Last night, my partner and I, were watching a baking competition show. I couldn’t help but pay close attention to the woman who was freaking out and yelling at her staff. Why did I instantly dislike her the second she opened her mouth? Besides her freak outs, the cause of which is undoubtedly a producer off screen encouraging her to have them, not only did I not care about her sympathetic back story I genuinely wanted her to lose. After the fourth side interview I realized that she reminded me of all the toxic leaders and owners I have distanced myself from throughout my salon career.
“I’m the best baker, and I will win”. Meanwhile, her cake is resembling the leaning tower of Pisa (delusional).
“I only accept perfection. I can do no wrong”. It was clearly her assistant’s fault for choosing the wrong ingredient (lack of personal responsibility).
I used to work for a salon owner who told me not to stay home with my sick son. When I told her I needed to take him to the doctors office I was forced to listen to a twenty minute lecture on how she had been a single mom with no family raising a baby and running a business. Instead of using her experience to be a strong leader and relate to me, she felt I should ‘suck it up’ and ‘stop whining’. The bizarre fact about these ‘leaders’ is that they are under the impression that they take care of everyone and everyone takes advantage of their kindness.
So, this baking show got me thinking…
What are some of the red flags stylists should be looking out for in their bosses? When should a stylist get ready to move on? When is enough… enough?
Destroy The Hairdresser’s Top 10 Leadership Red Flags!
Diminishing empathy: Most leaders start off with the best intentions. Overtime their empathy diminishes and their bitterness increases. When this starts to happen it may be time to move on!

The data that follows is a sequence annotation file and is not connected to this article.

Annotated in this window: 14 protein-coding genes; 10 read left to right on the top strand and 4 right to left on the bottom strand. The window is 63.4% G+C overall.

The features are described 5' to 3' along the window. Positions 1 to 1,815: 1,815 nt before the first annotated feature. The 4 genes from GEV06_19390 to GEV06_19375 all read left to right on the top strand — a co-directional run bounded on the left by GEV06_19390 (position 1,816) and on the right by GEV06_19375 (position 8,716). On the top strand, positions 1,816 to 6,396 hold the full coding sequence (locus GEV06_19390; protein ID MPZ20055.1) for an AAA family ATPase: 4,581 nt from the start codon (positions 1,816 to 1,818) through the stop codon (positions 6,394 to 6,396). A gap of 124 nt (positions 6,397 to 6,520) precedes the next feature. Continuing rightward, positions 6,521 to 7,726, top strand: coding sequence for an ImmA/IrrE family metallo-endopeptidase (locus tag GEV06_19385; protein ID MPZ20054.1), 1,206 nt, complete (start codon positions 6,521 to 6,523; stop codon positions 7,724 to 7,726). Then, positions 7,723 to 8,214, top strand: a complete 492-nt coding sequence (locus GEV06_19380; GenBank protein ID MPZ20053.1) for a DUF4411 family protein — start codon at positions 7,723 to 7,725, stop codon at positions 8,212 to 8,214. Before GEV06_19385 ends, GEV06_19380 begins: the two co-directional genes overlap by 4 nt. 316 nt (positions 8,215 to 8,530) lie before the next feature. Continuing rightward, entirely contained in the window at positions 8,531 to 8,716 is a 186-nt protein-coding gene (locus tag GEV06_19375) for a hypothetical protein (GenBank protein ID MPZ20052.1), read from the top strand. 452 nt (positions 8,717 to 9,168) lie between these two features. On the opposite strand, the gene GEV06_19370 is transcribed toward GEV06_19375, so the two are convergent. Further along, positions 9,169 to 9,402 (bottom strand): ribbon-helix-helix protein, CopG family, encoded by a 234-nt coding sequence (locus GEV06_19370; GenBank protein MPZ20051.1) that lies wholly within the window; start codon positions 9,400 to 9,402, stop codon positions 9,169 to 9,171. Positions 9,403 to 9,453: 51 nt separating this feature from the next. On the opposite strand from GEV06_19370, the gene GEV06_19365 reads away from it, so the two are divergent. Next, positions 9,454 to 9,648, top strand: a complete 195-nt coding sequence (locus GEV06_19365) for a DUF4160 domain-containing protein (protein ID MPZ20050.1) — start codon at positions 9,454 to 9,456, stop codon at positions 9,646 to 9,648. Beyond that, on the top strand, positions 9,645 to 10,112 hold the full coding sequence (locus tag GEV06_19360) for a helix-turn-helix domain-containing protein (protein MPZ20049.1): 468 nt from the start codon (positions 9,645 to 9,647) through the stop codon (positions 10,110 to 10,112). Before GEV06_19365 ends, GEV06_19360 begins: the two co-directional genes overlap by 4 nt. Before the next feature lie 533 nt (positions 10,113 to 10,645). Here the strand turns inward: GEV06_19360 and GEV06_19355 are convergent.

Paranoia: We see this all to with salon owners who have been screwed over one too many times. Paranoia usually sets in after the ‘bad’ employees are gone, leaving the good employees in the wake of their damage.
Hiding/ denying their mistakes: No one wants to feel shame or embarrassment. However, when a leader runs from vulnerability they tend to become aggressively defensive. If you call them out on a mistake they made, it can sometimes get ugly.
Blanket statements: This may seem like a regular leadership tactic but it just may be the most toxic of them all! Blanket statements are used to address a problem that is affecting the few but the leader would rather address the many. For example, a repeat offender in the salon leaves their mess sitting around so the boss holds a meeting to chastise everyone about the messiness.
Gaslighting: This happens when a leader manipulates an employee into questioning their own sanity by using doubt and guilt. This usually leaves the employee questioning their perception.
Inability to take criticism: Oh boy, this is a big one. Bad leaders are unable to withstand a blow to the ego. If they have acted inappropriately, said something out of taste, or done something wrong it is hard to confront them. This trait is hard to break and usually breeds a fear based culture.
Mania/ flying off the handle: We have all worked for that one crazy boss. We laugh about it now but it wasn’t so funny when we were working for them. Mania is high high’s and low low’s. You never know what you are going to get with these leaders. Working with them is like working with a grenade, you never know what might set it off.
Promises, promises, promises: When interviewing for a job there is one red flag that stands out in the most obvious way, promises. Some leaders promise so many things in the beginning to get you to work for them. Good leaders underpromise and overdeliver, bad leaders overpromise and underdeliver. Beware of the promises!
Bullying: Some leaders use bullying techniques to manipulate their staff. Bullying is abusive and is never ok, it can quickly turn into gaslighting.
History of walk-outs: Working for someone who has had their team walk out on them is a HUGE red flag. Can you guess why?